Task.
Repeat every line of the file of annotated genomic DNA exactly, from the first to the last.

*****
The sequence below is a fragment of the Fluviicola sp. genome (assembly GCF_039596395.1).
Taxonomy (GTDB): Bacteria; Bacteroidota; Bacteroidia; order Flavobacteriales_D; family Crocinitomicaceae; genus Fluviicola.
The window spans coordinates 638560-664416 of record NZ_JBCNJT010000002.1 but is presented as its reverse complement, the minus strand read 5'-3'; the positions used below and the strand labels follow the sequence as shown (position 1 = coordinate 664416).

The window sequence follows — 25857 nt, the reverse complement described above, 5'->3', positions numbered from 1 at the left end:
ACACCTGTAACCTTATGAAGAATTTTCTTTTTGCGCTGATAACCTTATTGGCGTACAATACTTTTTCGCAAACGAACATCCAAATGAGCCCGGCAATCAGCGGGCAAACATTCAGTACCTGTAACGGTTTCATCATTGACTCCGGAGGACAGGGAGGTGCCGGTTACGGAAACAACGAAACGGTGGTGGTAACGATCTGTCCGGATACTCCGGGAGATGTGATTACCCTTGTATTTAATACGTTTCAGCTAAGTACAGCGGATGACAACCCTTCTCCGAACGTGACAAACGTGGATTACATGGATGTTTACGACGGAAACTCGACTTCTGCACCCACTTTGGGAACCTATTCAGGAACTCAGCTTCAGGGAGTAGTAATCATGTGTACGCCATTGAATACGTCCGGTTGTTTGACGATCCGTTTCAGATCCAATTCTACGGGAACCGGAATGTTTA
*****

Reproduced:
The sequence below is a fragment of the Fluviicola sp. genome (assembly GCF_039596395.1).
Taxonomy (GTDB): Bacteria; Bacteroidota; Bacteroidia; order Flavobacteriales_D; family Crocinitomicaceae; genus Fluviicola.
The window spans coordinates 638560-664416 of record NZ_JBCNJT010000002.1 but is presented as its reverse complement, the minus strand read 5'-3'; the positions used below and the strand labels follow the sequence as shown (position 1 = coordinate 664416).

The window sequence follows — 25857 nt, the reverse complement described above, 5'->3', positions numbered from 1 at the left end:
ACACCTGTAACCTTATGAAGAATTTTCTTTTTGCGCTGATAACCTTATTGGCGTACAATACTTTTTCGCAAACGAACATCCAAATGAGCCCGGCAATCAGCGGGCAAACATTCAGTACCTGTAACGGTTTCATCATTGACTCCGGAGGACAGGGAGGTGCCGGTTACGGAAACAACGAAACGGTGGTGGTAACGATCTGTCCGGATACTCCGGGAGATGTGATTACCCTTGTATTTAATACGTTTCAGCTAAGTACAGCGGATGACAACCCTTCTCCGAACGTGACAAACGTGGATTACATGGATGTTTACGACGGAAACTCGACTTCTGCACCCACTTTGGGAACCTATTCAGGAACTCAGCTTCAGGGAGTAGTAATCATGTGTACGCCATTGAATACGTCCGGTTGTTTGACGATCCGTTTCAGATCCAATTCTACGGGAACCGGAATGTTTA